Midwest Pharmacists Brave the Cold to Serve Patients

JANUARY 31, 2019
Gina Kokosky
The bitterly cold weather in the Midwest has not stopped pharmacists from doing their jobs and helping patients.

Areas across the country were hit by a 'polar vortex' this week, with the upper Midwest particularly hard hit. Record lows were seen across the region, and Chicago felt colder than Antarctica at times.

On Wednesday, Chicago was hit with a low of 21 degrees below zero and a wind chill that made it feel like 36 degrees below zero. Temperatures on Thursday were around 9 degrees below zero, with the wind chill making it feel like 24 degrees below zero. The freezing temperatures caused colleges, schools, and postal services to shut down, as spending even a few minutes outside could pose serious health risks.

Inclement weather, however, does not prevent patients from needing care, meaning that health care professionals, like pharmacists, had to brave the freezing temperatures to get to work. 

“If you work in health care, you will have to go into work despite any temperatures. All of my community pharmacy colleagues were at work yesterday. Not 1 person had their pharmacy close,” said Laura Licari, PharmD, RPh, assistant professor of clinical sciences at Roosevelt University College of Pharmacy in Chicago and president of the Illinois Pharmacists Association.  

She had been preparing her pharmacy students for the reality of working in health care by encouraging them to attend their internships and experiential education sites. 

“For the students, we are emphasizing that they attend their internships, because when they’re working, it will be very rare that their pharmacy is going to close, and they need to be prepared to serve their patients in all weather conditions,” Licari said. 

The campus was closed at Roosevelt University College of Pharmacy for 2 days, setting students in their 3-year accelerated program behind schedule.

Some teachers were able to use online video platforms such as Echo360 and Zoom to conduct classes, Licari said. 

Retail pharmacists in Chicago were also affected by the dangerously low temperatures. 

For chain retail pharmacist and medical writer Brittany Hoffman-Eubanks, PharmD, MBA, owner of Banner Medical LLC and a contributor to Pharmacy Times, the biggest concern was ensuring that patients were safe from the cold, while still having access to necessary medication.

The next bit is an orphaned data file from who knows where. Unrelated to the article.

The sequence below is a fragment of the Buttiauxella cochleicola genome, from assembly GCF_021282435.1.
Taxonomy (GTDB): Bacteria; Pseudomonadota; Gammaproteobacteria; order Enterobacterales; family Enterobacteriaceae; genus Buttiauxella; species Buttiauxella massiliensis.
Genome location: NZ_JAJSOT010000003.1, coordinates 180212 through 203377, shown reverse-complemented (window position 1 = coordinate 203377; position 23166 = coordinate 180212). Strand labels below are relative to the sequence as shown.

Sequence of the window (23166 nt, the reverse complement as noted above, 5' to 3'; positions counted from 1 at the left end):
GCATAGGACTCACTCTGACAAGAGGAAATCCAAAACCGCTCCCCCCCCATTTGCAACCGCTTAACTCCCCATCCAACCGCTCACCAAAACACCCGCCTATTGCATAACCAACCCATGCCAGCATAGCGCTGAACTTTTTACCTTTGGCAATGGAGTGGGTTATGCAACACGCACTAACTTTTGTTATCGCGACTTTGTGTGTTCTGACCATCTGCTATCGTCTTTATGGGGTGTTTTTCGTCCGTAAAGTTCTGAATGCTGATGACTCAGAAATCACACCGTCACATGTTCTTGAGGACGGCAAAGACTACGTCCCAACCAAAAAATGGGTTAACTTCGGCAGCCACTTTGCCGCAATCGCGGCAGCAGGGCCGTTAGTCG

“I think the biggest thing is just making sure that our patients are safe. Obviously with the cold weather, a lot of people aren’t coming outside right now, but we need to be prepared to manage those patients that need help right away,” Hoffman-Eubanks said. 

She noted that the pharmacy had been unsurprisingly slow on Wednesday.

“People just weren’t coming outside, which is good because we want them to stay inside and stay safe,” Hoffman-Eubanks said. 

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Despite the harsh conditions, she has confidence that her pharmacy is well prepared to deal with inclement weather. 

“Even though it’s really cold outside, we’ve been handling it. In Chicago, we really expect all 4 seasons, and we’re prepared to take necessary precautions if we do need to go outside in the cold,” Hoffman-Eubanks said.

“We were able to prepare ahead of time and manage patients as needed for these past 2 days, and hopefully by the weekend, business will go on as usual," she said

Some pharmacists are showing their commitment to serving patients by doing whatever it takes to get their medication to them. 

"A lot of us are kind of going above and beyond, using public transportation to deliver medication to patients or getting certain things, like over-the-counter Tylenol, for patients who need it," said Jill Drury, PharmD, a clinical pharmacy specialist in Chicago and contributor to Pharmacy Times, writing "Brown Bag Consult."

"We’ve been trying to be really proactive and encouraging patients to be responsible and get their medication filled before the weather. We're also trying to be as flexible as possible, trying to prioritize all those acute-care prescriptions coming in, trying to prioritize helping people with sick children or elderly patients who are more vulnerable in the cold," Drury said. 

The weather conditions bring out the best in health care providers, she said.

"When you’re in a situation like this, whether it be an external circumstance, a hurricane, a snowstorm, or below-zero temperatures, I think humanity kind of shines through and we all work together; you know we all try to walk in each other’s shoes. We’re all just trying to do our best," Drury said. 
 
Although temperatures are expected to continue rising Thursday, city officials are urging residents to remain cautious and avoid going outside if possible.


Reference

Bacon J; Kiggins S; Madhani A. Brutal U.S. deep freeze blamed for 10 deaths, sets all-time record cold in Illinois cities. USA Today. January 31, 2019. usatoday.com/story/news/2019/01/31/polar-vortex-2019-deadly-storm-temperatures-thursday/2729218002/. Accessed January 31, 2019. 

 

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